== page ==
As we got lost along our retraced steps back to Rotterdam Central Station from Spido B.V., we stumbled across a tube mall known as Markthal Rotterdam aka Market Hall Rotterdam. As you’ve seen in the first post, a simple Scandinavian pushcart selling cheeseys makes the whole surrounding less intimidating and more patronising. The overall look of the mall is also cosy with a variety of products to choose from. You name it, they have it!
Well the one on the right is a blue cheese but isn’t the Blue Cheese.
I’m extremely fascinated with the cheese shops over there. They looked irresistibly delicious and exotic. There’s something about the pushcart’s aesthetics. Now, Dutch people are friendly by nature. In fact, throughout our whole entire journey in the Netherlands, people have been helping us out with directions and halal food hunt even to the point of using their own GPS to pinpoint locations and provide instructions for easier navigations. I really want to thank them so much for the kind hospitality and warm gestures given.
However, in the mall, we wanted to purchase a few items but had a large 500Euro note and apparently, none were willing to accept it. Almost all vendors scrutinised at the note and decided not to accept our purchase. Of course, till we came to a pushcart selling figs and dates. An Egyptian (I think, or could be Moroccan) bald man roughly in his 40s decided to accept our intentions of breaking the note to smaller change and the need to taste his mouthwatering figs (no pun intended). We were delighted. It was as if God has embraced us with His Mercy (which He really did) and made our detour worthwhile. Due to this incident, I deduced that Europeans find it hard to accept huge notes for a few reasons. 1) Fake touristy notes are rampant. Many scammers pretend to be tourists and go around in a ‘fake note exchange’ spree. 2) The bald man had to inspect our note under the light multiple times, to affirm that we had given genuine cash. This goes to show that for some itsy bitsy small microscopic reason, discerning between the real and fake notes may have been unclear either because the real ones are arduously distinguishable or pirates or counterfeiters producing counterfeits are exceedingly professional. 3) or simply that Europeans don’t hold much change to accommodate to such big notes. 1 point to VISA! But all these points are just my assumptions and I guess there’s no real reason to this as everyone has their own belief in not wanting to accept big notes.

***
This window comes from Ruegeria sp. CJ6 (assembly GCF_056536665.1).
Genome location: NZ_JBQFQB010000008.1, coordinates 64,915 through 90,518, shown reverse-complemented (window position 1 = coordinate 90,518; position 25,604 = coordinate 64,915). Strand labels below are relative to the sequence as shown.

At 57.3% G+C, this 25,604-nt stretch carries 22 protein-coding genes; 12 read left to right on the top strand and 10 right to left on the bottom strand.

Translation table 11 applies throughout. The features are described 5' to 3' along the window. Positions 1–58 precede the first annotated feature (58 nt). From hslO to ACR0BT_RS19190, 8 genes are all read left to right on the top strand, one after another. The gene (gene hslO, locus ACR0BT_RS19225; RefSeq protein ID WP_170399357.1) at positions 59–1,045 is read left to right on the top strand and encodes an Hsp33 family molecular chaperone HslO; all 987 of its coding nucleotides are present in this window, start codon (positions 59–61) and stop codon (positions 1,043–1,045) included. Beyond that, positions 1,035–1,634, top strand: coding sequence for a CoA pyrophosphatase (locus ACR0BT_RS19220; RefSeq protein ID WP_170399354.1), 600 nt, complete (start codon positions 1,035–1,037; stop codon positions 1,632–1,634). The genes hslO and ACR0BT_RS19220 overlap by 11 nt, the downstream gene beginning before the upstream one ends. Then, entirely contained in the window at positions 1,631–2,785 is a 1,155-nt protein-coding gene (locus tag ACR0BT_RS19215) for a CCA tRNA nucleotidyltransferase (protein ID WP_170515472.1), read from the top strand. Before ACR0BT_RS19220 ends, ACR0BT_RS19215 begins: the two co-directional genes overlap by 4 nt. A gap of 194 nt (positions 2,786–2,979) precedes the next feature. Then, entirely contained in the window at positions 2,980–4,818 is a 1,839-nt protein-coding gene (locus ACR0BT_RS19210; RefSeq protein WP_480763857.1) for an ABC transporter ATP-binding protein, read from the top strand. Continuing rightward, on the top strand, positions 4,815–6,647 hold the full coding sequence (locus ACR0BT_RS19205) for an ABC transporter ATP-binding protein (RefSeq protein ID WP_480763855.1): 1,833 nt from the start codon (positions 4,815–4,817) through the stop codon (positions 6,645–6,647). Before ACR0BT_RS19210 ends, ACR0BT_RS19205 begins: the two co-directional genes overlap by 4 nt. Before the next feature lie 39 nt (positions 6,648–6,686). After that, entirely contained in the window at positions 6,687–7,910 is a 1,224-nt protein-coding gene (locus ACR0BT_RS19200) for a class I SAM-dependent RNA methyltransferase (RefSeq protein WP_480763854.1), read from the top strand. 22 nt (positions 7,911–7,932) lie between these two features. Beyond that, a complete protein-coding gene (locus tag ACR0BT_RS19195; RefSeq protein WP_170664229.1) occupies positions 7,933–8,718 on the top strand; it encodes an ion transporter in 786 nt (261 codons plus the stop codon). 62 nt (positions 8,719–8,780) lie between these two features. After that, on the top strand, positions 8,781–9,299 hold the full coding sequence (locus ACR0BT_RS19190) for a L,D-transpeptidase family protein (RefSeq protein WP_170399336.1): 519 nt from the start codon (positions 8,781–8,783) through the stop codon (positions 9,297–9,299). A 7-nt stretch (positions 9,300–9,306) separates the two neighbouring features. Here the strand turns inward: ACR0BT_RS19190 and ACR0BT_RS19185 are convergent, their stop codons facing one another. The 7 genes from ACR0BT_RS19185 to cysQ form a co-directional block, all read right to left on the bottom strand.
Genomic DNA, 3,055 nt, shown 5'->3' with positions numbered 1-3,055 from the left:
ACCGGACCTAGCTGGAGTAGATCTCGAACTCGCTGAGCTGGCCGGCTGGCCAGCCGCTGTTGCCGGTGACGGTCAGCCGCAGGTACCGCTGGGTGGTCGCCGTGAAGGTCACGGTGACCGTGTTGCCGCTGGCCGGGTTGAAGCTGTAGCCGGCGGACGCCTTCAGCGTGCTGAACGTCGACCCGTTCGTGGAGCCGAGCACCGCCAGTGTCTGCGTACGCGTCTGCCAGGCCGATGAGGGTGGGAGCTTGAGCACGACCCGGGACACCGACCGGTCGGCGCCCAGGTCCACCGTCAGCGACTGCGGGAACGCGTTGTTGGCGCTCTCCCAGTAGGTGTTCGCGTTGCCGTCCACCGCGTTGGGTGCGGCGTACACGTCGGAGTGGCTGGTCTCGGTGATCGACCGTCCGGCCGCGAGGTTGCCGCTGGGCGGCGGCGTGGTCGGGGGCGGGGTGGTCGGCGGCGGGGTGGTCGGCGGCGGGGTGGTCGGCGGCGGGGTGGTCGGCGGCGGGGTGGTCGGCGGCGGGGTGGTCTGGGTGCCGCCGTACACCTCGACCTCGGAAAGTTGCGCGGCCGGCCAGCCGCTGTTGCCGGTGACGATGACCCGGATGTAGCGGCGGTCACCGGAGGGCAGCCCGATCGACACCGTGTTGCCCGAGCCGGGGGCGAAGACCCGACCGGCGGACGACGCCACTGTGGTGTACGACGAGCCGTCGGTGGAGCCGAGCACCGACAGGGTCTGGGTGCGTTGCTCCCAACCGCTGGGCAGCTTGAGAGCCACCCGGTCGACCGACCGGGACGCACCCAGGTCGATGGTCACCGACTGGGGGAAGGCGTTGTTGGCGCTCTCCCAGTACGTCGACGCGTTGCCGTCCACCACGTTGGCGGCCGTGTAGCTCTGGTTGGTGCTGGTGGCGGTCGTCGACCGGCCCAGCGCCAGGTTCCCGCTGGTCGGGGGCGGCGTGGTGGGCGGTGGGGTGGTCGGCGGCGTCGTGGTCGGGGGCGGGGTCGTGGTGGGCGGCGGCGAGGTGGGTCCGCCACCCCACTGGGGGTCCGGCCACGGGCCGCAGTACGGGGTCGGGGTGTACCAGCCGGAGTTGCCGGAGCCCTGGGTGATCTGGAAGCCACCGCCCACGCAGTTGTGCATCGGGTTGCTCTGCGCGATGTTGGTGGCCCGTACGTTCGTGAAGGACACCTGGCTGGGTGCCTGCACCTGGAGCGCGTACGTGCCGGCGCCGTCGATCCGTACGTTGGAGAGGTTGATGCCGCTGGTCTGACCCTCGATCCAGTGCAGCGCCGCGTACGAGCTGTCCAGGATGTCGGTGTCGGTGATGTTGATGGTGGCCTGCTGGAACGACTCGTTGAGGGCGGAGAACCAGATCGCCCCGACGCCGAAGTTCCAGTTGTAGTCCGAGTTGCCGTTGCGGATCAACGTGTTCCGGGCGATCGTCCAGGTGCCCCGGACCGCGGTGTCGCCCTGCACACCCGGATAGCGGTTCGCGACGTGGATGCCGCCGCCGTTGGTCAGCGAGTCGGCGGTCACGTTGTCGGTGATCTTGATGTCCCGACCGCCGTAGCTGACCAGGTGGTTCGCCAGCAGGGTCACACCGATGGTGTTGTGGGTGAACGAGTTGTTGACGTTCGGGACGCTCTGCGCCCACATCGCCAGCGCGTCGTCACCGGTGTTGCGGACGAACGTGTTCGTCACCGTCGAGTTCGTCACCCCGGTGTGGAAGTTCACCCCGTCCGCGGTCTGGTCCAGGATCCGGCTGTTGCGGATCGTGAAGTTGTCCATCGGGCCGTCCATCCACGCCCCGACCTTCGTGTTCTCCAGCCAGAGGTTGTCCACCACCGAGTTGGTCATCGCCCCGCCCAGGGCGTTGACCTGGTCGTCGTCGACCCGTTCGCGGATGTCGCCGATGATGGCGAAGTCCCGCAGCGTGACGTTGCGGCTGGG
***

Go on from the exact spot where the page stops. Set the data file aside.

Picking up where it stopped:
So traveller’s tip: Don’t carry huge notes. Break them down at the airport or secured establishments such as money changers or banks, especially in European countries. Of course VISA provides the convenience but most street markets don’t cater such services. In addition, such establishments offer a sense of security in a sense that you know what you’re getting and where you’re getting it from. There is no way you’ll receive a counterfeit from a public or main bank for instance. So, break your cash up once you’ve touched down from the plane. It’ll benefit you in terms of time and energy.
Here’s the interior outlook of the mall from a 2nd storey halal Mediterranean restaurant.
I really love it’s elaborated designs and comprehensive architecture. It’s really a nice “steal” coming from being lost and to stumble upon an unplanned location from our travel itinerary. I’m really glad we got lost. As the saying goes, ‘it feels good to be lost in the right direction’ and it truly is! Here’s a few more pictures to sum up Markthal Rotterdam, and I hope you’ve enjoyed this post~